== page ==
One in five UK businesses have experienced cyber attacks in the last 12 months, according to the findings of a survey by the British Chambers of Commerce (BCC) released today.
Big businesses were found to be far more likely to be victims of attacks than their smaller counterparts, with 42% of companies with more than 100 staff being targeted, in comparison with 18% of firms with fewer than 99 employees.
It was also found that only a quarter of businesses have cyber security accreditations in place, despite 21% believing the threat of attacks is preventing their company from growing.
BCC director-general, Dr Adam Marshall, said: “Cyber-attacks risk companies’ finances, confidence and reputation, with victims reporting not only monetary losses but costs from disruption to their business and productivity.
“While firms of all sizes – from major corporations to one-man operations – fall prey to attacks, our evidence shows that large companies are more likely to experience them.”
These findings backup government statistics, released today, which reveal that nearly seven in ten large companies identified a cyber breach or attack in the past year.
They show that the average cost to large businesses of all breaches over the period was £20,000, but in some cases reached into the millions, with those holding electronic personal data on customers much more likely to be targeted.
The most common breaches or attacks were via fraudulent emails, followed by viruses and malware, with the size of the threat found to be growing.
“Firms need to be proactive about protecting themselves from cyber-attacks. Accreditations can help businesses assess their own IT infrastructure, defend against cyber-security breaches and mitigate the damage caused by an attack,” Marshall continued.
“It can also increase confidence among the businesses and clients who they engage with online.”
In addition, all businesses that use personal data will have to ensure they are compliant with new General Data Protection Regulation legislation which comes into effect in May next year.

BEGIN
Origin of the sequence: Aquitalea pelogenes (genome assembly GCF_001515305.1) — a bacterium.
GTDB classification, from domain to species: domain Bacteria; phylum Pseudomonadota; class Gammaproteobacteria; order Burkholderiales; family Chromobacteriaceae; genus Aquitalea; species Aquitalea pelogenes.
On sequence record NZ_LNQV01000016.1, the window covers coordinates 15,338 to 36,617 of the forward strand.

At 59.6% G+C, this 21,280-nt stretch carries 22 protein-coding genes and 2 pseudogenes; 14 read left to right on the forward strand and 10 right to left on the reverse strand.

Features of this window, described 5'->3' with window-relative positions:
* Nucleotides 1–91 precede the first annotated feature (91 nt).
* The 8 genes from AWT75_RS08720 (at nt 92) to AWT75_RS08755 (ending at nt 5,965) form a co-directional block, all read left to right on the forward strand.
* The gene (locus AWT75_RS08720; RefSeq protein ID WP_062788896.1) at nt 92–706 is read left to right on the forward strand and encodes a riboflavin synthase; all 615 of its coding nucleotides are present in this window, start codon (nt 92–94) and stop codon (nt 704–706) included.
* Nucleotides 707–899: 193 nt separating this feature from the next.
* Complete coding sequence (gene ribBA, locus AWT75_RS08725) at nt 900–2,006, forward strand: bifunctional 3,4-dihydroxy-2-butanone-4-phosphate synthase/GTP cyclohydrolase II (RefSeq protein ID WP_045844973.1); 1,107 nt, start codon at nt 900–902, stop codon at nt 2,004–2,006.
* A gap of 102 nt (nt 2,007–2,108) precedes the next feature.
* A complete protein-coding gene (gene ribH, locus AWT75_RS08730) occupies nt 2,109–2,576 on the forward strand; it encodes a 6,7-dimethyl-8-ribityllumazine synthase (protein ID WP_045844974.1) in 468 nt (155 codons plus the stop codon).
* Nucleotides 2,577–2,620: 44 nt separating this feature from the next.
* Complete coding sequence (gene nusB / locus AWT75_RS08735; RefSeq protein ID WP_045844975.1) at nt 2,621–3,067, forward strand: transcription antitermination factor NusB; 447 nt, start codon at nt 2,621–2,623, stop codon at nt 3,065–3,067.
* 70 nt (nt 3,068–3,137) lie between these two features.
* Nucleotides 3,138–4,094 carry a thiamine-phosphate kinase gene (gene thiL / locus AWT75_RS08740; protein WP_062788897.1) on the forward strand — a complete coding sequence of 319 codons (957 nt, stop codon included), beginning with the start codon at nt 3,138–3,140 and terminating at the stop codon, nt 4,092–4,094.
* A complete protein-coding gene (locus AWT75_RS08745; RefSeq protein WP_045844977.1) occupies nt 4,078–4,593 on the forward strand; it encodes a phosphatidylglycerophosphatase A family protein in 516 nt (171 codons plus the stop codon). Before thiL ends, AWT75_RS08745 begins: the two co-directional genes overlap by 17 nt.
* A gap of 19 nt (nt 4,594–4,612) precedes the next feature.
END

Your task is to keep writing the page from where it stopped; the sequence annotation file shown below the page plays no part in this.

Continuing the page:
“Firms that don’t adopt the appropriate protections leave themselves open to tough penalties,” Marshall added.
Just 14% of motor insurers believe their organisation is “very prepared” to manage the risks presented by technological change, and only 18% think the industry is fully ready.
25 July 2017
Worldwide InsurTech investment increased 248% in the second quarter of this year to reach $985m (£756m), according to new report by Willis Towers Watson (WLTW).
24 July 2017
Emerging technologies like data analytics will enable global businesses to cut the cost of providing benefits to staff, according to new research from MAXIS Global Benefits Network.
21 July 2017
Why InsurTech? A Pressured Insurance Value Chain
By Andrew Sagon, Andrew Johnston and Matthew Wong
InsurTech is a burgeoning phenomenon that is modernising the insurance industry. It is disrupting the traditional value chain whereby insurers offer loss protection, and shifting the emphasis to risk mitigation. Incumbents face disintermediation as investors in search of higher yields pour money into insurance-linked instruments in the capital markets. And entrepreneurial businesses are targeting friction costs and inefficiencies within every aspect of the traditional value chain.
Nimbleness and agility will unlock potential
By Elinor Friedman, Andrew Harley and Klayton Southwood
Recent Willis Towers Watson surveys in the U.S. have shown that P&C and life insurers in developed markets are taking seriously the potential of big data and predictive analytics to improve their businesses. Nimbleness and agility, rather than brute force, are likely to be key to realizing that potential.
Driven by technology, toolkits and talent
By Claudine Modlin and Graham Wright
Advanced analytics is helping some insurers offer innovative products and solutions. What do insurers need to know about the changing nature of analytics and whether it is worth the investment? Claudine Modlin and Graham Wright discuss technology, toolkits and talent — topics that may help you decide.
Risk transfer is part of a comprehensive solution
By Adeola Adele, Patrick Kulesa, Kevin Madigan and Alice Underwood
Given the dynamic nature of cyber-risk, taking a multidimensional approach that integrates board governance, technology solutions, behavioral change and risk transfer solutions can help reduce risk to a manageable level.